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  • Washington governor enacts bill to provide student loan debt relief

    Lending

    On March 22, the Washington governor signed HB 1169, which establishes the student opportunity, assistance, and relief act to address student loan debt. Among other things, HB 1169 (i) repeals certain statutes allowing the suspension of a professional license or certificate due to student loan default; (ii) changes the judgment interest rate for unpaid private student loan debt to two percentage points above the prime rate, unless the judgment interest rate is specified in the contract; (iii) defines “private student loan,” and outlines exclusions, such as “an extension of credit made under an open-end consumer credit plan, a reverse mortgage transaction, a residential mortgage transaction, or any other loan that is secured by real property or a dwelling”; and (iv) outlines provisions and exemptions for bank account and wage garnishment. The act takes effect June 7.

    As previously covered in InfoBytes, earlier in March the Washington governor established the “Washington student education loan bill of rights” to outline licensing requirements and responsibilities for student loan servicers.

    Lending State Issues State Legislation Student Lending Debt Relief

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  • West Virginia passes bill amending licensing requirements for mortgage loan originators

    Lending

    On March 22, the West Virginia governor signed HB 4285, which amends provisions under the West Virginia Safe Mortgage Licensing Act (Act) related to licensing requirements for mortgage loan originators, including those related to continuing education. HB 4285, among other things, (i) updates requirements for applicants registering for mortgage loan originator licenses; (ii) requires nonresident mortgage loan originators licensed under the Act to “acknowledge that they are subject to the jurisdiction of the courts of West Virginia”; (iii) outlines provisional license exceptions for loan originators; and (iv) specifies prelicensing and relicensing education requirements. The amendments take effect May 31.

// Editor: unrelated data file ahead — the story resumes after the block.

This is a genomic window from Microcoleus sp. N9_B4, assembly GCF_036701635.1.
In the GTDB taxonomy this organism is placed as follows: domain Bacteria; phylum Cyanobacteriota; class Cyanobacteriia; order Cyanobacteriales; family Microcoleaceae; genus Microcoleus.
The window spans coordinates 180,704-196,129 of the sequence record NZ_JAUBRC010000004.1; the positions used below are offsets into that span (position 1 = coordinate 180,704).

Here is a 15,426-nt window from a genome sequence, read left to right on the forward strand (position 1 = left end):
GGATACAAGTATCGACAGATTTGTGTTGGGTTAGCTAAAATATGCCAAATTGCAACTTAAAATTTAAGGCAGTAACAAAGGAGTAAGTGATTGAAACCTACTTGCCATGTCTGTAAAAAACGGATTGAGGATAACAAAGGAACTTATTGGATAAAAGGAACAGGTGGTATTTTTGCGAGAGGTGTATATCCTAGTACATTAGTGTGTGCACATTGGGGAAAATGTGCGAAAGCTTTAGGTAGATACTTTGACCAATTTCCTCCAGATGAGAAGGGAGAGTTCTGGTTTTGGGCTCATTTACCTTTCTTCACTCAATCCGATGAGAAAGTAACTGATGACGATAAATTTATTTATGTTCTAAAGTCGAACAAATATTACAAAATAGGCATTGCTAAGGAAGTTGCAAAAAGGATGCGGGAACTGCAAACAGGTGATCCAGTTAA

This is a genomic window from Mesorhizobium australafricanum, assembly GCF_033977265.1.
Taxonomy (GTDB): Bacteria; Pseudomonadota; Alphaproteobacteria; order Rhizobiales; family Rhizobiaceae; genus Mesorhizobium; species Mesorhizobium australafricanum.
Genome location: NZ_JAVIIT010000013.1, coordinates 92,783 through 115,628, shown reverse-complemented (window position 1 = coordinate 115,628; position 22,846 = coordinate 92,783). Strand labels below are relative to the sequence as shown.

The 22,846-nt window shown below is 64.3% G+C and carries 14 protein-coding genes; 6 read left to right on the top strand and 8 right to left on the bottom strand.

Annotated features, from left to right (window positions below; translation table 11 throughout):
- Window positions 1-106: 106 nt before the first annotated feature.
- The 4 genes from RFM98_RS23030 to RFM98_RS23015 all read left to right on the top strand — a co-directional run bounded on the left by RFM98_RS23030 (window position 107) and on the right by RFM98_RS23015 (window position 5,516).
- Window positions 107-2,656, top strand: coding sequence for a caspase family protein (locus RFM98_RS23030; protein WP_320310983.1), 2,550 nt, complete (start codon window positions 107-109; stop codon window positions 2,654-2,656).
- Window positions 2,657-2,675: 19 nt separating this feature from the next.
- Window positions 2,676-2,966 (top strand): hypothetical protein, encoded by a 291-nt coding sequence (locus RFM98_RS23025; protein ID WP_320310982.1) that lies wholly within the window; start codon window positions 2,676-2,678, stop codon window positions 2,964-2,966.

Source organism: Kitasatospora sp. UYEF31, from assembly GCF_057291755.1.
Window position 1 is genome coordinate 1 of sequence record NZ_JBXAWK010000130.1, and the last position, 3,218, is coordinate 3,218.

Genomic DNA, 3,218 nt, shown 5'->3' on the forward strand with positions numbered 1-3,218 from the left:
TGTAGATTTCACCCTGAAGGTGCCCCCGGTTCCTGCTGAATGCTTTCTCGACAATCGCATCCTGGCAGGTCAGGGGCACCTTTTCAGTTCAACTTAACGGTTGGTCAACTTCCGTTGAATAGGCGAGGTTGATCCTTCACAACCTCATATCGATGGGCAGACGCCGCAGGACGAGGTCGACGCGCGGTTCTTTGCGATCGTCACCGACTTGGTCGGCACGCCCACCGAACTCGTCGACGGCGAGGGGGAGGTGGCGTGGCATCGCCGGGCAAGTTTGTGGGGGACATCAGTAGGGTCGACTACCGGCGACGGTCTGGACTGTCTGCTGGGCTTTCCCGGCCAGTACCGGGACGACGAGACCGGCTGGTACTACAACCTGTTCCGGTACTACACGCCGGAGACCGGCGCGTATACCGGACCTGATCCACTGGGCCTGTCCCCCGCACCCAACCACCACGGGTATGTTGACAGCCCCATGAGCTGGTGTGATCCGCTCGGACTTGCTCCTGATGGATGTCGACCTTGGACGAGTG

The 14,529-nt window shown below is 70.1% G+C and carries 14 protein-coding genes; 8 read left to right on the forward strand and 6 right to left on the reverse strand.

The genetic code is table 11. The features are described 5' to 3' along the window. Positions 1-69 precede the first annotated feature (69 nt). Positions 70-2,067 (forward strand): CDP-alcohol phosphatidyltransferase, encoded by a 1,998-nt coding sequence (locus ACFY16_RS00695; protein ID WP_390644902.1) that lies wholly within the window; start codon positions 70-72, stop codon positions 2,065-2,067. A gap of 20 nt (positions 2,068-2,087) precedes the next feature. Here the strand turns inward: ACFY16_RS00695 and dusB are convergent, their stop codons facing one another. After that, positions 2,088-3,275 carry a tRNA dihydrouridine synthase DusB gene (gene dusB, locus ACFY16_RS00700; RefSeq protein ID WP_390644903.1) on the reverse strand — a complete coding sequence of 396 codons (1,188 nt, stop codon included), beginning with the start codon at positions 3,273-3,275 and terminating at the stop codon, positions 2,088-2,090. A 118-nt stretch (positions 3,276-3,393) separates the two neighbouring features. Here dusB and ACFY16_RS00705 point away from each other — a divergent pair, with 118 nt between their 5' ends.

Lending State Issues State Legislation Mortgage Origination Mortgages Licensing

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  • Florida enacts legislation prohibiting the misrepresentation of a residential mortgage loan as a business purpose loan

    Lending

    On March 21, the Florida governor signed HB 935, which prohibits the misrepresentation of a residential mortgage loan as a business purpose loan. HB 935 defines “business purpose loan” and requires that “a person must refer to the official interpretation” of the CFPB under 12 C.F. R. Section 1026.3(a) to determine if a loan is for a “business purpose.”  It also provides penalties for knowingly or willfully misrepresenting a residential mortgage loan as a business purpose loan. Additionally, HB 935 defines the phrase “hold himself or herself out to the public as being in the mortgage lending business” to include representing to the public through advertisements or solicitations that the individual or business is a licensed mortgage lender. The law is effective July 1.

    Lending State Issues State Legislation Mortgages

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  • Tennessee amends interest rate legislation

    Lending

    On March 23, the Governor of Tennessee signed HB 1944, which amends lending provisions of the Tennessee Code Annotated to change the application of interest rates to the amount financed instead of the total amount of the loan with regard to certain loans made by Tennessee industrial loan and thrift companies. The following interest rate requirements under present Tennessee law now apply to the amount financed: (i) under $100, no interest shall be charged on the principal or on the unpaid balance due after maturity in excess of a maximum effective rate of 18 percent per annum; (ii) between $100 and $5,000, no interest shall be charged on the principal or on the unpaid balance due after maturity in excess of a maximum effective rate of 30 percent per annum; (iii) greater than $5,000, no interest shall be charged on the principal or on the unpaid balance due after maturity in excess of a maximum effective rate of 24 percent per annum; and (iv) for open-end credit plans, a maximum effective rate of 24 percent per annum applies to the principal or on the unpaid balance due after maturity. HB 1944 is effective immediately and applies to loans made on or after March 23.